We’re only three months into 2021, and it’s already been an eventful year.
The Microsoft Exchange Server hack—our focus in this article—is one of many reasons for this.
What Happened to the Microsoft Exchange Server?
If you don’t yet know about this major cybersecurity problem, here’s some context: A Chinese digital espionage unit called Hafnium hacked the data of over 30,000 organizations across the U.S., including the private information of local governments and quite a few small businesses.
The transgression likely began as early as January 6 and continued to spread well into March, relying on four recently-discovered vulnerabilities in the Microsoft Exchange Server email software.
And the unit responsible for the attacks? They planted hundreds of thousands of tools allowing them to gain remote access to the affected systems.
In short, Hafnium leveraged the bugs found in on-prem Exchange servers to hack into users’ email accounts. The FBI released a statement on the attacks here.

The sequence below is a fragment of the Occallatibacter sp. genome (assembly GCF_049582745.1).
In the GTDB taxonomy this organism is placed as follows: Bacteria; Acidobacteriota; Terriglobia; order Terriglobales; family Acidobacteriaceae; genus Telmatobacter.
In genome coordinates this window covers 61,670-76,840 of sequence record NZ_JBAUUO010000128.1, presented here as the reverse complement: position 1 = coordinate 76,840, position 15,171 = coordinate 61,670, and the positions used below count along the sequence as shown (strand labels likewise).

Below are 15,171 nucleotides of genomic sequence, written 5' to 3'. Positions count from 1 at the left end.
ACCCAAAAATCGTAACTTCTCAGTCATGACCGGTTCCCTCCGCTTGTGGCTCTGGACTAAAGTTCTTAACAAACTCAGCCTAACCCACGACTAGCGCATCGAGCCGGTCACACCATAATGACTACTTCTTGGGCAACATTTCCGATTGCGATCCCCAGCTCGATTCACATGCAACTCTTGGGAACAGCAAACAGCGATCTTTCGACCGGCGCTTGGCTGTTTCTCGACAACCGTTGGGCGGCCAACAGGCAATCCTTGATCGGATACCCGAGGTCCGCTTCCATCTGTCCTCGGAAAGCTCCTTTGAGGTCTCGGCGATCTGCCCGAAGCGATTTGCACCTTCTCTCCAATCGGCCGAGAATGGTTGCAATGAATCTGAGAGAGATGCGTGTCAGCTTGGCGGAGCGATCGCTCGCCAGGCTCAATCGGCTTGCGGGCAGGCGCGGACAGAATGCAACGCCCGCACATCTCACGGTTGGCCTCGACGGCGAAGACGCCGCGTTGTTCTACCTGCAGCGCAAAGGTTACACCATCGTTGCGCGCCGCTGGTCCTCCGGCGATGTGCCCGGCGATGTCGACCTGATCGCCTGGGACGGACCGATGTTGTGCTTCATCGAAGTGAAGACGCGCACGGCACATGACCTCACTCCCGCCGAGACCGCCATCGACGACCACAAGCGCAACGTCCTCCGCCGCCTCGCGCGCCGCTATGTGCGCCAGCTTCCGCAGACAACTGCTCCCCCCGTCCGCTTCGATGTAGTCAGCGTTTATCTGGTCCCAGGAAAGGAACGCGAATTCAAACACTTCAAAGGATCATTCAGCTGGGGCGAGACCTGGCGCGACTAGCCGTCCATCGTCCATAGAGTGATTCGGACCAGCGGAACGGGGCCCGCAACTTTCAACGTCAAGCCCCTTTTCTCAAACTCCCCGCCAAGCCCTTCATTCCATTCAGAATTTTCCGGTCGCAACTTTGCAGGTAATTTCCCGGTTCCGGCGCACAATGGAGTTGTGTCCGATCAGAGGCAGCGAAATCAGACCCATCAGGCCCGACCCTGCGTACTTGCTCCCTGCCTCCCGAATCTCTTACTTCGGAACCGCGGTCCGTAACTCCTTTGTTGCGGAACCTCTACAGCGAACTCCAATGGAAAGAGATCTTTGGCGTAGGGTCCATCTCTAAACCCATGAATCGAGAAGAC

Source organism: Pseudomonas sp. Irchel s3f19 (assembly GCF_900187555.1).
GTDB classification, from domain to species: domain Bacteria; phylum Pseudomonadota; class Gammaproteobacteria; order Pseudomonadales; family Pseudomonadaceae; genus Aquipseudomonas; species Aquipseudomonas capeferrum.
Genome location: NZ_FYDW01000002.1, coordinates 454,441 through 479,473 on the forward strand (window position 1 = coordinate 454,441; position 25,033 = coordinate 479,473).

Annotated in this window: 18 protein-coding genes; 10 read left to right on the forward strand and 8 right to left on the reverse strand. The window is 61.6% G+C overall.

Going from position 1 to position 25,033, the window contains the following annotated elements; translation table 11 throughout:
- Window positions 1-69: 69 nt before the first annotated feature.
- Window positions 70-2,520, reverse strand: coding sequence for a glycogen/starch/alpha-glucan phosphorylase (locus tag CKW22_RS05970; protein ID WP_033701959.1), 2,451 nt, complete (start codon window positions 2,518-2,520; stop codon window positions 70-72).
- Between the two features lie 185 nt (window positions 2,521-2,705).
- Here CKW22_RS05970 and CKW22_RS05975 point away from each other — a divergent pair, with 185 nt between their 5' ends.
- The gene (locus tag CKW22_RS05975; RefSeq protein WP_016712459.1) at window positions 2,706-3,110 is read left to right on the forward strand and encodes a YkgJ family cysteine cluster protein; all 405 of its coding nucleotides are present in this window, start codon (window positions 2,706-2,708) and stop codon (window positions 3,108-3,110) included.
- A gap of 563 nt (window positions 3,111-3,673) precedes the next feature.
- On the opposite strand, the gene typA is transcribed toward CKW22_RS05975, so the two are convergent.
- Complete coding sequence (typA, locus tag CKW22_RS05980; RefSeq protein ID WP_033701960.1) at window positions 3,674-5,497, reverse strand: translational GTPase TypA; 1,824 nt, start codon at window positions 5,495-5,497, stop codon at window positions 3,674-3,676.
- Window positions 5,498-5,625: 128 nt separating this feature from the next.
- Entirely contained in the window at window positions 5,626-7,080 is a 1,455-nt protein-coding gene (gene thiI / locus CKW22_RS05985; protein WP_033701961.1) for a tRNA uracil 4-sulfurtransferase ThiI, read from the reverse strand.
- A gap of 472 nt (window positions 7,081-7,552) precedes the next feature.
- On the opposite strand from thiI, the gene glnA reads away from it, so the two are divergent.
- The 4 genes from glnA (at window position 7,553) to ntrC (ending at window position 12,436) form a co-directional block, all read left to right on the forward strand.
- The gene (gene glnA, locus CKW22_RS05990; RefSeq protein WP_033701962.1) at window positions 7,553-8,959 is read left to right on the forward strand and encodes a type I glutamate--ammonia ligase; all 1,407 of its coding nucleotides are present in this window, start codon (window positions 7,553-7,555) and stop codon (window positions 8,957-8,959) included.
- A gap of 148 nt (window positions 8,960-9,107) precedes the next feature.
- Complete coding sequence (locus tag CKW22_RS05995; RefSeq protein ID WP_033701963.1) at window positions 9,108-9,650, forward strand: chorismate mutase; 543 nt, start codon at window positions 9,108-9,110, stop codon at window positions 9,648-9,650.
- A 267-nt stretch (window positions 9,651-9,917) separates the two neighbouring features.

What Are the Critical Vulnerabilities Involved in the Hack?
Hafnium used four bugs to break into users’ private email:
This Server Side Request Forgery (SSRF) vulnerability gave attackers the means to send arbitrary HTTP requests that let them authenticate as the Exchange server.
This insecure deserialization vulnerability allowed Hafnium to deserialize untrusted data and deploy code under SYSTEM in the Exchange Unified Messaging service.
This post-authentication arbitrary file write vulnerability allowed hackers to write a file to any path on the Exchange server.
Another post-authentication arbitrary file write vulnerability, this bug also gave attackers the tools to write a file to any path in Exchange.
For the latter two bugs, hackers could exploit the first vulnerability listed above in order to authenticate—or compromise the credentials of an actual admin.
How Can I Check My Servers’ Vulnerability?
If you’re concerned about your team’s cybersecurity, rest assured that Microsoft is well-aware of the vulnerabilities that occurred this winter. By March 22, the tech giant had applied patches (or outright mitigations) to 92% of on-premise Exchange servers.
Nonetheless, Microsoft has instructed IT administrators and consumers to apply these security fixes as soon as possible. If you haven’t already, you’ll also want to do some digging and make sure you weren’t previously compromised.
Interim mitigation solutions are available if you can’t patch right away. And if you’re still worried, just know that your cybersecurity team has got you covered.
Have questions or insights into protecting your data? SinglePoint Global can help. Please contact us for details.BACK TO MAIN PAGE